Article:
An organisation may become engaged in affiliate marketing as it recognises it as a meaningful strategy to increase leads and sales volumes. But, how is affiliate marketing different from referral marketing? Distinguishing between the two can often be confusing, but there are clear differences, as well as pros and cons for both strategies.
What Do They Both Mean?
Affiliate marketing and referral marketing are both valuable strategies an organisation might employ to increase sales.
Affiliate marketing involves an affiliate promoting your products or services either on a website or blog, using links which are then clicked on and directed to your own website – hopefully, resulting in a sale. The motivation for the affiliate marketer is a financial one. The affiliate doesn’t know the people who are being driven to your site, and they will forward anyone on. Tech Radar has a great post on a beginner’s guide to affiliate marketing.
In referral marketing, a satisfied customer usually lets friends and family know about your products or services, and refers them through word of mouth. The customer already knows the person they are referring, and the motivation for them is personal and based on satisfaction. They may be offered some kind of incentive or reward for referring the person on. It’s a more complex process than affiliate marketing, and referrals operate in a wider way to communicate their satisfaction than affiliate marketers.
What are the Pros and Cons?
Affiliate marketing is a more costly strategy to implement than referral marketing. However, you are likely to get more results with affiliate marketing, as your audience is much bigger. And most organisations would find it hard to just rely on referral marketing.
Affiliate marketing is based on commission, where you pay an affiliate when they introduce someone who purchases your goods or services. There is often a more flexible approach to rewarding a referral than with affiliate marketing, which can make it a more attractive proposition for a business owner.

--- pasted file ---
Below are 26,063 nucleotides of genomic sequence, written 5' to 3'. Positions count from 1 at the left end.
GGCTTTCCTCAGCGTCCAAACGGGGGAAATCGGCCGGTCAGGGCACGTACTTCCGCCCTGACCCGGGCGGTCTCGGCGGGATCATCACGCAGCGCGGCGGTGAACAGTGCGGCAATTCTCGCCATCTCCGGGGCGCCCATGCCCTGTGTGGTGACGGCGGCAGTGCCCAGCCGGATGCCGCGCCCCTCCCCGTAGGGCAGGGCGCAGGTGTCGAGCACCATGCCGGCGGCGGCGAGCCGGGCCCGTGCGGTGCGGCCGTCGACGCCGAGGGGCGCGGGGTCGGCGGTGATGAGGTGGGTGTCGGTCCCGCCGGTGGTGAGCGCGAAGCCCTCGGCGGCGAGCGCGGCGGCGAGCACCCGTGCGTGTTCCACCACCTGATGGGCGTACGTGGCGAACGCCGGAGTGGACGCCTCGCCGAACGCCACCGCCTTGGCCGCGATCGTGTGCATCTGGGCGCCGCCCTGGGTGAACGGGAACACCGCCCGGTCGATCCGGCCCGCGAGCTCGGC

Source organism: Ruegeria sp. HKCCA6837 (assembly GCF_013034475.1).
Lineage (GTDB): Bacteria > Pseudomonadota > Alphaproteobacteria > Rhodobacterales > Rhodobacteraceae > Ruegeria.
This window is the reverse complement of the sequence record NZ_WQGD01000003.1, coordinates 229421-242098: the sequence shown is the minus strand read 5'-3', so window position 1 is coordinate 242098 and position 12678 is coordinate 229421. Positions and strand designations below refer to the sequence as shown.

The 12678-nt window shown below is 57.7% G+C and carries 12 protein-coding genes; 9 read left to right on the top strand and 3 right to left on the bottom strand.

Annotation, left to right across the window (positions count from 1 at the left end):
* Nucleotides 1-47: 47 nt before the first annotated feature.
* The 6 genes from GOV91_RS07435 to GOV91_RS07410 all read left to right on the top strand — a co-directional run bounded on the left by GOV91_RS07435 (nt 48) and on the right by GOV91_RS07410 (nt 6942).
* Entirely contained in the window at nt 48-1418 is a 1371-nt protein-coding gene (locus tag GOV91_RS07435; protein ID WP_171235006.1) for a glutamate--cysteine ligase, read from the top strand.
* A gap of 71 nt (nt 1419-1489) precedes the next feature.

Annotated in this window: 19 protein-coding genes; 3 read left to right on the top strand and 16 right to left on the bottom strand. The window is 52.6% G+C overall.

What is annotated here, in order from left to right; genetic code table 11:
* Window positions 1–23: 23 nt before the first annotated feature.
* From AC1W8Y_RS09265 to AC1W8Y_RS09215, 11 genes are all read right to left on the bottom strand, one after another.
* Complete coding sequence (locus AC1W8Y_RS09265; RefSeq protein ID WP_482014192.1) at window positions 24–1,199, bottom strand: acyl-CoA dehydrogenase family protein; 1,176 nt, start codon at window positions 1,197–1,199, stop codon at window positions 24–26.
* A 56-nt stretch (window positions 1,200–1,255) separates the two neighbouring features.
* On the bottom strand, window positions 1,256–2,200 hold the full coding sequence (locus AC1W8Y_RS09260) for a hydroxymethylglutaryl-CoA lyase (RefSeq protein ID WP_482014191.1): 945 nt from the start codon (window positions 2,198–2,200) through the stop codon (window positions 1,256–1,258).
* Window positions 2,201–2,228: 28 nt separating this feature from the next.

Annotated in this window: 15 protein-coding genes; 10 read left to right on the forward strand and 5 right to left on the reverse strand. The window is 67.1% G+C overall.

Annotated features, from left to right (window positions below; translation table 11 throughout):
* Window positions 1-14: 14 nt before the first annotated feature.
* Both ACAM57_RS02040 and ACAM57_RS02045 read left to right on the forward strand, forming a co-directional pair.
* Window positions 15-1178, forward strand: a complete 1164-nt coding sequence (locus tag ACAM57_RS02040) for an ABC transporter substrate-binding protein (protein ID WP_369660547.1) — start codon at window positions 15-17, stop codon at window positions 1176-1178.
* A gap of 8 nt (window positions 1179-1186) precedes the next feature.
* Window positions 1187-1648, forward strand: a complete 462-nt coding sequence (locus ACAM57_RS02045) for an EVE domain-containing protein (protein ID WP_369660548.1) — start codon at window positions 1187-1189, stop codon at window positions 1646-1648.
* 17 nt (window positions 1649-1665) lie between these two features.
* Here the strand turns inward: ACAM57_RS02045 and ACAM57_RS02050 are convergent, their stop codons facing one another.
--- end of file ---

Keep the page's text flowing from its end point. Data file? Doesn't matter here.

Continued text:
Referral marketing is often seen as a more natural and convincing method than affiliate marketing as it’s based on pure satisfaction. It’s more likely to generate longer-term customers than affiliate marketing. People who visit your website as a result of a referral will know more about your products or services than those who have been introduced via affiliate marketing.
An affiliate marketer will probably need to spend a significant amount of time marketing their efforts, writing user reviews and articles etc. and looking at ways to boost visitors to their site. In referral marketing, the referral is usually done by word of mouth, so there is no need to write reviews or engage in marketing efforts.
Referral marketing is based on personal contacts and a common relationship already exists. This can help bolster trust and enthusiasm for a product or service. Because there is no existing relationship between the affiliate marketer and the visitors driven to your website, it might take them longer to build this level of trust up.
In most cases, affiliate marketers should try out the products they promote so that they have an awareness of them. But, the reality is, referral marketers will have a closer connection with the product because they gained satisfaction from it. Many believe that this means you are more likely to a get a more accurate representation of a product through referral marketing than affiliate marketing. If an affiliate marketer is good at what they do then this won’t be the case.